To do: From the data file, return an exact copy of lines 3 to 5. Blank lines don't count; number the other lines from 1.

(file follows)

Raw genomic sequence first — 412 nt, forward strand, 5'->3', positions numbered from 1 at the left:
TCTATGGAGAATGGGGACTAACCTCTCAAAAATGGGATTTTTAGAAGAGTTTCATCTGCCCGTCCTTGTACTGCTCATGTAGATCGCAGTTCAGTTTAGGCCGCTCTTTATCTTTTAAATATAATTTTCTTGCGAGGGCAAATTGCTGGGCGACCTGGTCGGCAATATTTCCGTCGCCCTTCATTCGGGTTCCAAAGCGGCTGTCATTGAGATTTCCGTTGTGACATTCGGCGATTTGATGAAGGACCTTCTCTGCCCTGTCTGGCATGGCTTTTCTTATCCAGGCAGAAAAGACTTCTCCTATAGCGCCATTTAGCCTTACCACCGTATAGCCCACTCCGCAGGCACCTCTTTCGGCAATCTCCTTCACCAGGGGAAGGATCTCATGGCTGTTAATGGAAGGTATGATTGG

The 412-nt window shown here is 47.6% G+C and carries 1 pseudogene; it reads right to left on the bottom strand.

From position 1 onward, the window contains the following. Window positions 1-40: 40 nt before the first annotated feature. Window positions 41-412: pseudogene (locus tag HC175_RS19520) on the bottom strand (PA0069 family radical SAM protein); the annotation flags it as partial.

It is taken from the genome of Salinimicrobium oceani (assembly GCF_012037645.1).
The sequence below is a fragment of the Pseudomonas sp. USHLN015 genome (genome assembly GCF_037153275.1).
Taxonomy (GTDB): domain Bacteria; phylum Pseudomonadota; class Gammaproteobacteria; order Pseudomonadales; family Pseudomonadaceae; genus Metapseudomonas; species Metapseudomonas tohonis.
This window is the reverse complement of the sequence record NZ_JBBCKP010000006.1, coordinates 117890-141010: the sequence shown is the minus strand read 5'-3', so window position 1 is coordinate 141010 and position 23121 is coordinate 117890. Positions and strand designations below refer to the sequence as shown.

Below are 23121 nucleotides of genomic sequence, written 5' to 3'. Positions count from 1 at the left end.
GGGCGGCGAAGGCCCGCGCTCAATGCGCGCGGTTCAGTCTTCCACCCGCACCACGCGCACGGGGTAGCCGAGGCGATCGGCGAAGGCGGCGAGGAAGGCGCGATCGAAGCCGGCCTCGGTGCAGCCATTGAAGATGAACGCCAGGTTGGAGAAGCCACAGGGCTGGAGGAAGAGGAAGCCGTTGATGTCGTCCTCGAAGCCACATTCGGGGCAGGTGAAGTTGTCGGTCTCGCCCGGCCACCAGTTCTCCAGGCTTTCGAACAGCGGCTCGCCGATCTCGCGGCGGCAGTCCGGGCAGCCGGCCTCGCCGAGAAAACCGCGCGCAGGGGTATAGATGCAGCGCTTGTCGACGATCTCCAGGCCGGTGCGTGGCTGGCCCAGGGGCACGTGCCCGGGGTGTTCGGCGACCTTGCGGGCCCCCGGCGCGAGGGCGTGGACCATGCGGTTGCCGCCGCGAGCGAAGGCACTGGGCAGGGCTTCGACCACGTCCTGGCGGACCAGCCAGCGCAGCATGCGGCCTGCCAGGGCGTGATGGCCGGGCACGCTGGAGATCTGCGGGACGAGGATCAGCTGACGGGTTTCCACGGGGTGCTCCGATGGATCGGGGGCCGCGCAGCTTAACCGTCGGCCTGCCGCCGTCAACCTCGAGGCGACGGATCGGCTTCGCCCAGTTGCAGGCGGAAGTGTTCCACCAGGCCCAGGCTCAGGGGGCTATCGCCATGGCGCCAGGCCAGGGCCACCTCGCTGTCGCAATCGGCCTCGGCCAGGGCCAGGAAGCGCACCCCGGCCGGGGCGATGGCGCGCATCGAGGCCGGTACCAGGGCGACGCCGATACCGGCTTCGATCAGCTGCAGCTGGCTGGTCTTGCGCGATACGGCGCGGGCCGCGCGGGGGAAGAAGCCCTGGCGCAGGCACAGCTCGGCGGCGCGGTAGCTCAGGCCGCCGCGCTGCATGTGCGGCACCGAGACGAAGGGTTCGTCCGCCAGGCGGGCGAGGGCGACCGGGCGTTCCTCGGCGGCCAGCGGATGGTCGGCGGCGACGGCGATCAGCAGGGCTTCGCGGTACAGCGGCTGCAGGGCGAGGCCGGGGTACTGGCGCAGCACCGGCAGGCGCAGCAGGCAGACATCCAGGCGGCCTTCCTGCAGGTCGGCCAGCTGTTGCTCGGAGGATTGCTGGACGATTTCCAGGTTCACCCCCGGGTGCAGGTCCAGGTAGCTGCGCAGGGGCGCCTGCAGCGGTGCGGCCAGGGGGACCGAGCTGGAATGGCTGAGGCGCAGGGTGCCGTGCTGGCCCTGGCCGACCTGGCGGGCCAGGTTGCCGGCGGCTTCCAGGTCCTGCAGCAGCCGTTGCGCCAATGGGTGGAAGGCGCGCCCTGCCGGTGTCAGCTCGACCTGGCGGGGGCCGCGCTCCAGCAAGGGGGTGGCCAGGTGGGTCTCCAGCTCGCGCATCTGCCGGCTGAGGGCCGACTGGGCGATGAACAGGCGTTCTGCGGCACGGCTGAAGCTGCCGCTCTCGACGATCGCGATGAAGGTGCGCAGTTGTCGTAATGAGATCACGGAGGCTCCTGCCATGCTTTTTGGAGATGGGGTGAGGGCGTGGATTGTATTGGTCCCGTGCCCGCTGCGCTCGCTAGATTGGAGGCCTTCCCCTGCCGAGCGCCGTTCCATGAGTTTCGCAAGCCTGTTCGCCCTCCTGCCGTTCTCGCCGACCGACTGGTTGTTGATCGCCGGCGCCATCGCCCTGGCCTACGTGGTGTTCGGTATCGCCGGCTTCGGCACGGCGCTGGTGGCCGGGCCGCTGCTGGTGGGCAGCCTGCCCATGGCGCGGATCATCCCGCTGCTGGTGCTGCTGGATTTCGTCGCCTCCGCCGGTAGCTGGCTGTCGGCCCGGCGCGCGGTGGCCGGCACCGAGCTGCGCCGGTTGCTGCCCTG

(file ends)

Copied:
The 412-nt window shown here is 47.6% G+C and carries 1 pseudogene; it reads right to left on the bottom strand.

From position 1 onward, the window contains the following. Window positions 1-40: 40 nt before the first annotated feature. Window positions 41-412: pseudogene (locus tag HC175_RS19520) on the bottom strand (PA0069 family radical SAM protein); the annotation flags it as partial.

It is taken from the genome of Salinimicrobium oceani (assembly GCF_012037645.1).